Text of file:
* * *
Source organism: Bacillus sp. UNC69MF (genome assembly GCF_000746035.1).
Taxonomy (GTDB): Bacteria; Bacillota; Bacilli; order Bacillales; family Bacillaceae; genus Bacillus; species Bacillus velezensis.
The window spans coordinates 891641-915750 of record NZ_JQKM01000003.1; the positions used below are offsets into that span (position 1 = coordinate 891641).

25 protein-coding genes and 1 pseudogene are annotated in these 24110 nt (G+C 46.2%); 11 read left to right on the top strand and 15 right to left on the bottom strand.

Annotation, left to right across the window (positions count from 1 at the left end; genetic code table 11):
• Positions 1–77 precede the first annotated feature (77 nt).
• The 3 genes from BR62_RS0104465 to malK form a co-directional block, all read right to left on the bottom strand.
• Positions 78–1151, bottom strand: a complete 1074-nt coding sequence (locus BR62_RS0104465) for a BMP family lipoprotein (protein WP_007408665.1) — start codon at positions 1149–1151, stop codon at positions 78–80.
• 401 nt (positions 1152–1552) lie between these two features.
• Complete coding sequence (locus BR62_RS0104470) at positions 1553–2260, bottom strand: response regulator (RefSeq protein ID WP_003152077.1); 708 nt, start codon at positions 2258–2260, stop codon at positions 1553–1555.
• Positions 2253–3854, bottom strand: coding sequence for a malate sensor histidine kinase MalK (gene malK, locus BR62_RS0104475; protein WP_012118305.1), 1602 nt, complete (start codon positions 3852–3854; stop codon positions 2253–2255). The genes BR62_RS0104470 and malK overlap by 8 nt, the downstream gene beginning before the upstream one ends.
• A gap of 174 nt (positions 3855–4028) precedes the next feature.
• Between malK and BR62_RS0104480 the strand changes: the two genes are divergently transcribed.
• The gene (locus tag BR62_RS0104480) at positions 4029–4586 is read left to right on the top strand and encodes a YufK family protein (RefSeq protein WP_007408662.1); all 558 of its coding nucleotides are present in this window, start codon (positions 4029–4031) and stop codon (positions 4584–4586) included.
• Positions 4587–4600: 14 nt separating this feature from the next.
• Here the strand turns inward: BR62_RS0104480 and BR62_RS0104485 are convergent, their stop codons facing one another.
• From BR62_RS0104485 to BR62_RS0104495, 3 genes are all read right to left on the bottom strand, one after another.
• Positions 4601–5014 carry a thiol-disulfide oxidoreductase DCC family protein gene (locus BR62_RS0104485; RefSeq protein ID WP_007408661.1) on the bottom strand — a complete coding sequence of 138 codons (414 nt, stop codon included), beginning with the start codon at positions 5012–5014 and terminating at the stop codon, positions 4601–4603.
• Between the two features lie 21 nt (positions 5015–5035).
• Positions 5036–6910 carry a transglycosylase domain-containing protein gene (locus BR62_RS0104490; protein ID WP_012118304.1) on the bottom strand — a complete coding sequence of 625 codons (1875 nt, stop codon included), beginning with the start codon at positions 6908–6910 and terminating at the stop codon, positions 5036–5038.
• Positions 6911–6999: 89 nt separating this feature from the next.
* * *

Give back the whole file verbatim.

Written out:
Source organism: Bacillus sp. UNC69MF (genome assembly GCF_000746035.1).
Taxonomy (GTDB): Bacteria; Bacillota; Bacilli; order Bacillales; family Bacillaceae; genus Bacillus; species Bacillus velezensis.
The window spans coordinates 891641-915750 of record NZ_JQKM01000003.1; the positions used below are offsets into that span (position 1 = coordinate 891641).

25 protein-coding genes and 1 pseudogene are annotated in these 24110 nt (G+C 46.2%); 11 read left to right on the top strand and 15 right to left on the bottom strand.

Annotation, left to right across the window (positions count from 1 at the left end; genetic code table 11):
• Positions 1–77 precede the first annotated feature (77 nt).
• The 3 genes from BR62_RS0104465 to malK form a co-directional block, all read right to left on the bottom strand.
• Positions 78–1151, bottom strand: a complete 1074-nt coding sequence (locus BR62_RS0104465) for a BMP family lipoprotein (protein WP_007408665.1) — start codon at positions 1149–1151, stop codon at positions 78–80.
• 401 nt (positions 1152–1552) lie between these two features.
• Complete coding sequence (locus BR62_RS0104470) at positions 1553–2260, bottom strand: response regulator (RefSeq protein ID WP_003152077.1); 708 nt, start codon at positions 2258–2260, stop codon at positions 1553–1555.
• Positions 2253–3854, bottom strand: coding sequence for a malate sensor histidine kinase MalK (gene malK, locus BR62_RS0104475; protein WP_012118305.1), 1602 nt, complete (start codon positions 3852–3854; stop codon positions 2253–2255). The genes BR62_RS0104470 and malK overlap by 8 nt, the downstream gene beginning before the upstream one ends.
• A gap of 174 nt (positions 3855–4028) precedes the next feature.
• Between malK and BR62_RS0104480 the strand changes: the two genes are divergently transcribed.
• The gene (locus tag BR62_RS0104480) at positions 4029–4586 is read left to right on the top strand and encodes a YufK family protein (RefSeq protein WP_007408662.1); all 558 of its coding nucleotides are present in this window, start codon (positions 4029–4031) and stop codon (positions 4584–4586) included.
• Positions 4587–4600: 14 nt separating this feature from the next.
• Here the strand turns inward: BR62_RS0104480 and BR62_RS0104485 are convergent, their stop codons facing one another.
• From BR62_RS0104485 to BR62_RS0104495, 3 genes are all read right to left on the bottom strand, one after another.
• Positions 4601–5014 carry a thiol-disulfide oxidoreductase DCC family protein gene (locus BR62_RS0104485; RefSeq protein ID WP_007408661.1) on the bottom strand — a complete coding sequence of 138 codons (414 nt, stop codon included), beginning with the start codon at positions 5012–5014 and terminating at the stop codon, positions 4601–4603.
• Between the two features lie 21 nt (positions 5015–5035).
• Positions 5036–6910 carry a transglycosylase domain-containing protein gene (locus BR62_RS0104490; protein ID WP_012118304.1) on the bottom strand — a complete coding sequence of 625 codons (1875 nt, stop codon included), beginning with the start codon at positions 6908–6910 and terminating at the stop codon, positions 5036–5038.
• Positions 6911–6999: 89 nt separating this feature from the next.